What is Stigma?
Stigma is defined as a set of negative beliefs that a group or society holds about a group of people or people who demonstrate a particular behavior. Stigma is a major cause of discrimination and exclusion and it contributes to the abuse of human rights. When a person experiences stigma they are seen as less than because of their real or perceived health status. Stigma is rarely based on facts but rather on assumptions, preconceptions, and generalizations; therefore, its negative impact can be prevented or lessened through education.
Stigma can result in prejudice, avoidance, rejection, and discrimination against people who have a socially undesirable trait or engage in culturally marginalized behaviors, such as drug use (Link, 2001).
References: World Health Organization and Link (2001)
“…words can be powerful when used to inform, clarify, encourage, support, enlighten, and unify. On the other hand, stigmatizing words often discourage, isolate, misinform, shame, and embarrass…”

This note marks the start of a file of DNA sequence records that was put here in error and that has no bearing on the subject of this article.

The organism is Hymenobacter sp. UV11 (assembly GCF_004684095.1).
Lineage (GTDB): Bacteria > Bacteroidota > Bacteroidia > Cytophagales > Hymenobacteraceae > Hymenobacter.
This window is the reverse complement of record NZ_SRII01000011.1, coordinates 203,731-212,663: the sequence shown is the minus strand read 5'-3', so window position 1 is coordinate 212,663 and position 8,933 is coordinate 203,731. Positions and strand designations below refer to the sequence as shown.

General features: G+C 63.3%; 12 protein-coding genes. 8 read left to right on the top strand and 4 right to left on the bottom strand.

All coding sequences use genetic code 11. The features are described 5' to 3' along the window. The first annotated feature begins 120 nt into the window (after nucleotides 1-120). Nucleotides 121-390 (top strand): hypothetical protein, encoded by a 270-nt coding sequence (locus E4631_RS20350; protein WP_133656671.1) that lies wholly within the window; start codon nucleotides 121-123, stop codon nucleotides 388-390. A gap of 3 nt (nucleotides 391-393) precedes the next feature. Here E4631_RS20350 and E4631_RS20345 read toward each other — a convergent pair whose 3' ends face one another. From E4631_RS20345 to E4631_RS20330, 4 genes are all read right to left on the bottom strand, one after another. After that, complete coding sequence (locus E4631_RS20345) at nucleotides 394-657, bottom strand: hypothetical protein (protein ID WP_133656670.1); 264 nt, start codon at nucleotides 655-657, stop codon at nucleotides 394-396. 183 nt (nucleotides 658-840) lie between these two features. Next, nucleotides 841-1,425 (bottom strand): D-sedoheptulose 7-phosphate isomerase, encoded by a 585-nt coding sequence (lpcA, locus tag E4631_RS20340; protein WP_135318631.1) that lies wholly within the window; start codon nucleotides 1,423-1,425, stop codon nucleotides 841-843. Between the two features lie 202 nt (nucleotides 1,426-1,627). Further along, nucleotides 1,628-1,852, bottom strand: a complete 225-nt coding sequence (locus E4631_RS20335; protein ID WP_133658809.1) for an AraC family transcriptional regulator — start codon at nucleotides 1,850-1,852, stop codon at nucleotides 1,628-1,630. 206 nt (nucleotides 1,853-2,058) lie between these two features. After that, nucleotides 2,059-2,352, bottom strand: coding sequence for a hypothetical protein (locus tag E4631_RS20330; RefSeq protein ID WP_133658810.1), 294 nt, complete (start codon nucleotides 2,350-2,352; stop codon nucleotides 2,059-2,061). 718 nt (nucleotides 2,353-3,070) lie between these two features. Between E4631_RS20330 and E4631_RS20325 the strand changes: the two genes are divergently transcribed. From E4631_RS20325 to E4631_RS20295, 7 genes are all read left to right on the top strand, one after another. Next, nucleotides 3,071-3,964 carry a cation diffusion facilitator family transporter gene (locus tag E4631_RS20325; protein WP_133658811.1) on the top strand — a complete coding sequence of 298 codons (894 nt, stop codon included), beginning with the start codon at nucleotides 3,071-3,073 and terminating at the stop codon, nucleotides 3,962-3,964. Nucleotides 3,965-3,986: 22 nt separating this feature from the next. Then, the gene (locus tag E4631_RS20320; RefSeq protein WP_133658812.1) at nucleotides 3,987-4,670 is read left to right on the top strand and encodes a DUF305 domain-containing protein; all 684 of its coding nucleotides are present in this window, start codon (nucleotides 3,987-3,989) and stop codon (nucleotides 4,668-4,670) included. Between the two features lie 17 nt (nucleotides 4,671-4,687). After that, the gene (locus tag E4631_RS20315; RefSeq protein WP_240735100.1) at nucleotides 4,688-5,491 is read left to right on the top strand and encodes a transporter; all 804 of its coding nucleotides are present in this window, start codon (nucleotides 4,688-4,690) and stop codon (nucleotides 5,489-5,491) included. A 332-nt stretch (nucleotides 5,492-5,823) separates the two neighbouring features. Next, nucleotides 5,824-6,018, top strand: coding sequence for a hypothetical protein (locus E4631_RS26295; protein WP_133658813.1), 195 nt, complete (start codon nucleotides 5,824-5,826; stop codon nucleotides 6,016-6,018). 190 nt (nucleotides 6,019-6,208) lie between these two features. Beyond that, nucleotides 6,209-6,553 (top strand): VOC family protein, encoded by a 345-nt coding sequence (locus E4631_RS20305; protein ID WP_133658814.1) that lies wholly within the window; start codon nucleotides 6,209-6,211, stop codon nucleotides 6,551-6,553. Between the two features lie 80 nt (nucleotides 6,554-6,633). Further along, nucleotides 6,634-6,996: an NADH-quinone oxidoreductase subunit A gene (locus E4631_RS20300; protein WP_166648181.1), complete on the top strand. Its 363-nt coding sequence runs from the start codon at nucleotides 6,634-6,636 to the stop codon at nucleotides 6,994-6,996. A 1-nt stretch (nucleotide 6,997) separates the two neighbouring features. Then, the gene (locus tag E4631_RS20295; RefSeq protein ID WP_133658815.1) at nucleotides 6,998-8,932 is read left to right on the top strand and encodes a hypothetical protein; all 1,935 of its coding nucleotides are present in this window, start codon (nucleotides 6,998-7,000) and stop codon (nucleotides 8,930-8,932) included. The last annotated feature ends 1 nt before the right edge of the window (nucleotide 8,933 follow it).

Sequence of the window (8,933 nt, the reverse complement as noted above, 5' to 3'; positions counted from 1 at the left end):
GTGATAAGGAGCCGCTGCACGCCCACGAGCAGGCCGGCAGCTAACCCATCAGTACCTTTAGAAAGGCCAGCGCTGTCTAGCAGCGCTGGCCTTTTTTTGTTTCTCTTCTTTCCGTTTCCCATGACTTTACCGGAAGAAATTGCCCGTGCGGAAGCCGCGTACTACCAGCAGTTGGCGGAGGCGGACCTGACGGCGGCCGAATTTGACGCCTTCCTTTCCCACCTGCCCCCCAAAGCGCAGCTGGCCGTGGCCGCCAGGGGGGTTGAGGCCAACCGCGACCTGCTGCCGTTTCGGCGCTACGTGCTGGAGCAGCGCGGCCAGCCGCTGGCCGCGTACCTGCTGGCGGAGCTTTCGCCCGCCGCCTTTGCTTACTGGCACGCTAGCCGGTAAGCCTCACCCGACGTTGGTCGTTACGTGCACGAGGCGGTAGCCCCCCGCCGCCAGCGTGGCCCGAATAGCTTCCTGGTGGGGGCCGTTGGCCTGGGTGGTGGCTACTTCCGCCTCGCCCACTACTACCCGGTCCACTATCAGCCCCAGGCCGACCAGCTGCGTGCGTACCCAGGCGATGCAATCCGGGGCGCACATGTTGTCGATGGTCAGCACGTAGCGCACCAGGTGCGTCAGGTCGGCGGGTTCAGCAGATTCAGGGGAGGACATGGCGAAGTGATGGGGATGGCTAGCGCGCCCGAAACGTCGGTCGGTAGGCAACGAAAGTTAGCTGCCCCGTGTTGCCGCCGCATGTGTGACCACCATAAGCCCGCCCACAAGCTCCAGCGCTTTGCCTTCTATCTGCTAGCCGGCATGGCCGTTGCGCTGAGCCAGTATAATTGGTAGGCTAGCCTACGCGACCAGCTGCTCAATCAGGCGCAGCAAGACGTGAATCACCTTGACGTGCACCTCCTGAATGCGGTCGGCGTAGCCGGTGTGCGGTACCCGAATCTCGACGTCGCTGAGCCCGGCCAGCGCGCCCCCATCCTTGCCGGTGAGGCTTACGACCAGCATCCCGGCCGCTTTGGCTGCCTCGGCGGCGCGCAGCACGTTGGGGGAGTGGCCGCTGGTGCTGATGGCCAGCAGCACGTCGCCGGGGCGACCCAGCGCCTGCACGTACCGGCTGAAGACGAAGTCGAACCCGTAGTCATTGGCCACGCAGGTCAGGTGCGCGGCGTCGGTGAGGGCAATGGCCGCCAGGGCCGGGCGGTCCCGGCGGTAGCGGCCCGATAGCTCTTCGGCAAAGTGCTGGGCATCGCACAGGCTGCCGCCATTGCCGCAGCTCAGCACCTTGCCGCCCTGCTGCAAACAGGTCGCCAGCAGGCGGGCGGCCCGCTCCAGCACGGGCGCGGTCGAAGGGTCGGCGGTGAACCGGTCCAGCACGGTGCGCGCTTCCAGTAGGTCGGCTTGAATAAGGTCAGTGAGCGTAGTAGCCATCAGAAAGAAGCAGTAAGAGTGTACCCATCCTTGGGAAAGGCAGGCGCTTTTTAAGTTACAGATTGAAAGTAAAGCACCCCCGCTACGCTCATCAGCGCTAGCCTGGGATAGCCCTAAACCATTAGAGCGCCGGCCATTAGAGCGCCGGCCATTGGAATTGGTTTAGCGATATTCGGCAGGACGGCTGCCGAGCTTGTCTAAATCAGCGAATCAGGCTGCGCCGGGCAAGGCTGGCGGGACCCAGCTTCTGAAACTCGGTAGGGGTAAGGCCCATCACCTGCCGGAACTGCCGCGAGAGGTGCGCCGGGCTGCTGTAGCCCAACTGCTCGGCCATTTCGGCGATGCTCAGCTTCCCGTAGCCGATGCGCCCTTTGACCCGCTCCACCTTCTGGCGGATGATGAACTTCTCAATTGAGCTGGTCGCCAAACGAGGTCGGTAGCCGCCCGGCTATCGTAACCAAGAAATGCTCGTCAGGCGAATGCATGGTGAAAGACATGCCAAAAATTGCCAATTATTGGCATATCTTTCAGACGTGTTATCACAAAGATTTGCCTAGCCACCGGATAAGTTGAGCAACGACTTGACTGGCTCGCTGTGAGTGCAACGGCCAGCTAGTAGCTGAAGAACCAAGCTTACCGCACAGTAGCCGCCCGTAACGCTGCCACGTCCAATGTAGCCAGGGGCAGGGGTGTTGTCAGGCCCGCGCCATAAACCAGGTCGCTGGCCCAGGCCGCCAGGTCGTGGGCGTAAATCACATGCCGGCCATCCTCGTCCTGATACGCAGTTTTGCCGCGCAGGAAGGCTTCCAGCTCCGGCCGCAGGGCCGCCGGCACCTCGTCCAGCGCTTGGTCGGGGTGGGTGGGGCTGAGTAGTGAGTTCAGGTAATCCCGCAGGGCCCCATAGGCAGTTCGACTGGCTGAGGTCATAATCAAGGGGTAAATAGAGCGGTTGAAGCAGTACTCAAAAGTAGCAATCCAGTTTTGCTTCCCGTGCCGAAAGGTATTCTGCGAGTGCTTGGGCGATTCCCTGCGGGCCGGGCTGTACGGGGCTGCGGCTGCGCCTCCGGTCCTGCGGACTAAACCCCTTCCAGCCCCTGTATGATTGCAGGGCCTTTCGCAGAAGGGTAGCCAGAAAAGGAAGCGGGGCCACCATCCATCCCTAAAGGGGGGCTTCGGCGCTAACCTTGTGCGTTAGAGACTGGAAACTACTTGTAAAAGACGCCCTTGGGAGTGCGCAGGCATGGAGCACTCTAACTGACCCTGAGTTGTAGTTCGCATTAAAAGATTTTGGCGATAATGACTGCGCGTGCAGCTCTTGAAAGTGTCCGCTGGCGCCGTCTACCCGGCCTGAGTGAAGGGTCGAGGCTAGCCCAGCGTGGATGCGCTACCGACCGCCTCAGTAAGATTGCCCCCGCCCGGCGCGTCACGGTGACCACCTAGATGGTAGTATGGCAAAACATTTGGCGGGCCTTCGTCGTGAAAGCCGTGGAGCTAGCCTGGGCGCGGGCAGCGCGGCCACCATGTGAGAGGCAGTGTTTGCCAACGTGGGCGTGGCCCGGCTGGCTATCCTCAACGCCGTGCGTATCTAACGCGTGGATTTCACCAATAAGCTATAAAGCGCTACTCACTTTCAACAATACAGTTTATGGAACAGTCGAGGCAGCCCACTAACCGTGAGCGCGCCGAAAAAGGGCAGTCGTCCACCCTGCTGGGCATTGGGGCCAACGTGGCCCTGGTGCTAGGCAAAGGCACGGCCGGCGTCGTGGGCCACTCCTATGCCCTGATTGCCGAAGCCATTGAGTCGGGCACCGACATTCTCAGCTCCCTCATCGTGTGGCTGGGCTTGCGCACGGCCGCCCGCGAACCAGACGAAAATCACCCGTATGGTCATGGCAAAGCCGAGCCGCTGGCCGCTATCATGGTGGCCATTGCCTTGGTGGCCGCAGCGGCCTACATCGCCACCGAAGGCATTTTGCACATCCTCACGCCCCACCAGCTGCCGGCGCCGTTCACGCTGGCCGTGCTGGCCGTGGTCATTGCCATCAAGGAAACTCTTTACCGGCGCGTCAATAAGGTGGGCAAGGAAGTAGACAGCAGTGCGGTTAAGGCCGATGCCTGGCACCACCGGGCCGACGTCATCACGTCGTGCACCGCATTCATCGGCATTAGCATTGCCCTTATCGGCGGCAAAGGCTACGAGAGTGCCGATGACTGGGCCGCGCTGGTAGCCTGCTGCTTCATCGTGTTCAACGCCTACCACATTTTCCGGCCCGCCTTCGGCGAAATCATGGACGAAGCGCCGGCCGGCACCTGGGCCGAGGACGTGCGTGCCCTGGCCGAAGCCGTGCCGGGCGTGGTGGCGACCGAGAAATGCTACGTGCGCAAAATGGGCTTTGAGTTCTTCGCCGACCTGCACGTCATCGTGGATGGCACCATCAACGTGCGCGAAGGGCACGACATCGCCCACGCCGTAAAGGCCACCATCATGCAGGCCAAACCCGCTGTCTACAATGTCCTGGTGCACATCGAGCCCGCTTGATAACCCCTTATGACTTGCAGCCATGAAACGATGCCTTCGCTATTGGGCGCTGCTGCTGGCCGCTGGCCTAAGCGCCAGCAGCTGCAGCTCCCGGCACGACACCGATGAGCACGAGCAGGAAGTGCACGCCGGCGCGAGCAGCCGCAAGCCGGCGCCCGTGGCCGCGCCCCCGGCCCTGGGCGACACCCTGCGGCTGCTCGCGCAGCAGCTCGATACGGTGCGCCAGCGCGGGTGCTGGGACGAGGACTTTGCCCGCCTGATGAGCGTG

Excerpt from “Substance Use Disorders: A Guide to the Use of Language” published by CSAT and SAMHSA
Language and Stigma – examples
Learn More about Stigma
Stigma, Drugs, and Policy: How Language Drives Change
Webinar Description: Language matters when it comes to treating substance use disorders (SUD). Stigma has been proven to have a negative impact on health outcomes, not only leading many individuals with SUD to not seek treatment, but also influencing how health professionals treat their patients. Using non-stigmatizing, person-centered, and recovery-oriented language can help providers facilitate engagement in treatment for individuals with SUD. This webinar will explore the ever-evolving landscape of language around SUD and discuss strategies for healthcare providers and allied health professionals to address stigma within your practice.
Patients with Addiction Need Treatment – Not Stigma
Written by AMA Task Force to Reduce Opioid Abuse Junkie. Stoner. Crackhead. We’ve all heard the terms, used to describe those individuals who struggle with drug addiction. These words are dismissive and disdainful; they reflect a moral judgment that is a relic of a bygone era when our understanding of addiction was limited, when many thought that addiction was some sort of moral failing and should be a source of shame. We need to change the national discussion. Put simply, individuals with substance use disorders are our patients who need treatment.